We love welcoming racegoers to Ludlow Racecourse, whether you are a seasoned visitor or brand new to racing.
If you are new, we thought it would be useful to pull together the essential information as well as some further guidance about what to expect, what to bring and how to make the most out of your day.
We would encourage you to plan your day so that you arrive at least one hour prior to the first race. This gives you time to make yourself familiar with the racecourse and get your bearings. It also gives you time to get something to eat or drink and soak up your surroundings.
The racecourse has several different areas, and your ticket information will explain exactly where you are allowed to go. There are a number of pre-bookable restaurant packages and private hospitality options too, visit our hospitality pages for more info.
The Paddock – Ludlow and Goodwood are the only two racecourses in the country that the horses parade anti-clockwise. The reason for this is to enable the trainer who is doing the “leg-up” to move away from the horse safely, as opposed to coming out at its rear. The horses parade the ring prior to racing, and this is also where the Winner of Best Turned Out is chosen.
The Winners Enclosure – We have a smart new winners enclosure where all placed horses can be admired and congratulated in the same place. We are fully committed to all welfare issues, both equine and human.
The Finishing Post – The post marking the end of a race.
Children aged 17 and under who are accompanied by an adult are admitted free of charge every race day at Ludlow across all enclosures. (Proof will be requested).
Money – We dont have a cash machine on site, so making sure you bring cash and card this means you have options. Cash is available from the main office for a small fee.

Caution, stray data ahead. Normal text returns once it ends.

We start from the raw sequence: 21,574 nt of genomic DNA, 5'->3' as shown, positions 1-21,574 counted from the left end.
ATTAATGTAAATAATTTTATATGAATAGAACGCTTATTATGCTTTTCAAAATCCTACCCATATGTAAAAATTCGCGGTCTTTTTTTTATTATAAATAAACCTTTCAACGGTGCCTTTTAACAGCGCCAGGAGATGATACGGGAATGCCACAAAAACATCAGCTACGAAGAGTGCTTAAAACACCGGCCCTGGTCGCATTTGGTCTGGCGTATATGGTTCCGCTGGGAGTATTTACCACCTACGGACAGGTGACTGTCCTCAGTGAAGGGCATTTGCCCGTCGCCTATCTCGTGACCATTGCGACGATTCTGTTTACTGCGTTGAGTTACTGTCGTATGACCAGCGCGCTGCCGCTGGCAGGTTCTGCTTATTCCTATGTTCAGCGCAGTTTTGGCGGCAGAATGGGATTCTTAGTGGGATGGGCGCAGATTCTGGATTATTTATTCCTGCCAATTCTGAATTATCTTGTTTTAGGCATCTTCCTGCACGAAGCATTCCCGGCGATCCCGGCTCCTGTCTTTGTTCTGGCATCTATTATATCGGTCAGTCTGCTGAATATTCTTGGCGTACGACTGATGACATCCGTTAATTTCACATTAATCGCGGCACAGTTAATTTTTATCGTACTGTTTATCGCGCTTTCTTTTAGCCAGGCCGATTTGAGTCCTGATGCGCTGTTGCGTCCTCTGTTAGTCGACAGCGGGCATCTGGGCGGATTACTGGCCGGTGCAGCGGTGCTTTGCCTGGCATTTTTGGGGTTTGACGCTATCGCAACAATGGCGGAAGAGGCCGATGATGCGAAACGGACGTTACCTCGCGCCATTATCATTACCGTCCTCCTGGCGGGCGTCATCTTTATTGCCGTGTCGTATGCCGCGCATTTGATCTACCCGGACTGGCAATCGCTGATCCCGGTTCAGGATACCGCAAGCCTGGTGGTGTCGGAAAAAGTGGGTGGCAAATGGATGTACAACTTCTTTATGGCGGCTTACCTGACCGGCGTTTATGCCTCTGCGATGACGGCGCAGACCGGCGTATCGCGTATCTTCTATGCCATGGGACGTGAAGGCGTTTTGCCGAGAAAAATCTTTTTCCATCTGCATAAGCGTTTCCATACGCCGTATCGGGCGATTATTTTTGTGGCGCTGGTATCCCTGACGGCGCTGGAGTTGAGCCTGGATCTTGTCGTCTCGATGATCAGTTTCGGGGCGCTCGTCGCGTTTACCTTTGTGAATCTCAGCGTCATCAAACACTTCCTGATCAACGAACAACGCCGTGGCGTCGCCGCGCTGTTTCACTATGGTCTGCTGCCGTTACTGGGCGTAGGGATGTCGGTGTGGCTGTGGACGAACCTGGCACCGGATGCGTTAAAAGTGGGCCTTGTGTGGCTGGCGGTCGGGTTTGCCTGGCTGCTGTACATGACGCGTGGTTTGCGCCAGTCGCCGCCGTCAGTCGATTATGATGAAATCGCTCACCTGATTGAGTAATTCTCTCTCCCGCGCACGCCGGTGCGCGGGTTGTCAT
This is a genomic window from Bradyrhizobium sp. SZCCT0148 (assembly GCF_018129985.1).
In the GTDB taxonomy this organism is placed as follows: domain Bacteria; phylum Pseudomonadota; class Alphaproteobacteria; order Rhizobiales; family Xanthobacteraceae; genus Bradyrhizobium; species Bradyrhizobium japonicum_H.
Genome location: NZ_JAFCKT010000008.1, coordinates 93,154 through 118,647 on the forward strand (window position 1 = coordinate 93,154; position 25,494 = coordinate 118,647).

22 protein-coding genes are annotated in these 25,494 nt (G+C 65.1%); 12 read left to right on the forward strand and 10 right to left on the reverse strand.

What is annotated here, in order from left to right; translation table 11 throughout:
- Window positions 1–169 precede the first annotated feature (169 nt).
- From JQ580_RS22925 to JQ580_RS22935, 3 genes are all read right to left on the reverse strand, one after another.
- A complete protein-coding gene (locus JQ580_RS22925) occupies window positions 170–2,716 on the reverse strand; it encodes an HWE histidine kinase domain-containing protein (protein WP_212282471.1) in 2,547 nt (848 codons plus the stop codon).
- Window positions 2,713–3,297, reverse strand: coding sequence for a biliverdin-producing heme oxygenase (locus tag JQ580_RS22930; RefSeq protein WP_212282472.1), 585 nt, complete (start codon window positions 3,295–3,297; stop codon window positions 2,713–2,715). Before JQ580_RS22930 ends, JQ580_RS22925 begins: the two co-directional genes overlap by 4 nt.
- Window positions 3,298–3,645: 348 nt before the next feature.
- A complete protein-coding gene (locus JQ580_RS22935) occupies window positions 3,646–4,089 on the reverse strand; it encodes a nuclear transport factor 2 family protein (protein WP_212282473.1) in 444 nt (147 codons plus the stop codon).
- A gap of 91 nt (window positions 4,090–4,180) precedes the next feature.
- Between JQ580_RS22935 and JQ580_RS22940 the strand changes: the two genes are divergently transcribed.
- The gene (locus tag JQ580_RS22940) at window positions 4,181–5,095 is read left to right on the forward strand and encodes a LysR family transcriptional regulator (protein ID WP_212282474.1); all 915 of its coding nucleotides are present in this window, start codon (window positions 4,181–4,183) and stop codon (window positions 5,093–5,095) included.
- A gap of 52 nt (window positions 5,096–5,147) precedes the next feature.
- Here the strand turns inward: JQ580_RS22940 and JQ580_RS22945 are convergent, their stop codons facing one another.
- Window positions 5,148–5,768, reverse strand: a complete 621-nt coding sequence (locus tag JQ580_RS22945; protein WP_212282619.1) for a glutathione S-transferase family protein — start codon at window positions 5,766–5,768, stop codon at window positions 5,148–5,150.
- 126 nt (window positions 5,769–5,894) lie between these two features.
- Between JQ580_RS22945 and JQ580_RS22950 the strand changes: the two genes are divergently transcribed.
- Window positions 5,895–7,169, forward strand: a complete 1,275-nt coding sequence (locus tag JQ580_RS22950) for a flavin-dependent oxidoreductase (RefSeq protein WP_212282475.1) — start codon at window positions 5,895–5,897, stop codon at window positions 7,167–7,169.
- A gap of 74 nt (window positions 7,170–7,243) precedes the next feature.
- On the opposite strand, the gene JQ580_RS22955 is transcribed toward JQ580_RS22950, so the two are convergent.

Umbrella – Unfortunately we can’t promise the weather in Shropshire and so we recommend bringing an umbrella that will fit in your bag. It means you can still enjoy watching the racing outdoors but keep out of the rain too.
ID – We also recommend you bring some of ID such as drivers license as you may be asked in certain areas of the course or supervising chidlren
We like to keep things pretty relaxed here at Ludlow Races, so we are inclusive for all. Whilst you may see some racegoers in suits, hats and dresses, this isn’t compulsory, though we do ask that you just dress smart/casual.
If you are attending as part of a party and would like to attend in fancy dress, please contact us in advance for further guidance.
Always ensure you attach your badge to your outfit, either through a buttonhole or attached to a handbag strap, so it is visible to the racecourse officials at all times.
The racecard is full of everything you need to know about your day at the races! It has the list of runners for the day, the owners, the trainers and the jockeys. It shows you the colours the jockeys will run in, as well information about the horses form. Full a full guide on the racecard click here – https://www.greatbritishracing.com/how-to-read-a-racecard/
At Ludlow, we have two types of races, hurdles and chase fences. You will see these noted in your racecard along with the information we noted above. Here is an overview of the differences:
Distances vary from 2m, 2m 5f, to 3m. We have padded hurdles which reduce the number of small injuries to race horses as they are foam padded. The track is generally regarded as a very fair track, being 1m 5f per circuit with a home straight of approximately 3f.
We use mobile fences, which enables us to move them to fresher ground when it gets cut up during the season. We race over distances of 2m, 2m 4f, 3m and 3m 1f. The track is only 1m 3f for a full circuit, which generally creates a fast circuit so it suits horses that are fast rather than staying types. The fences are regarded as being very fair in that they are all situated on level ground. The combination of a flat track, 1m 3f for a circuit and good, good to soft going tends to create races run at quite a fast pace.
In short, a hurdle race is where horses jump over hurdles and a chase is short for steeplechase, where horses run over fences. Hurdles tend to be smaller than the chase fences.
If you’d like some bed-time reading, then prior to your race day, why not check out the glossary of racing terms on Great British Racing. https://www.greatbritishracing.com/guide-to-racing/jargon-buster/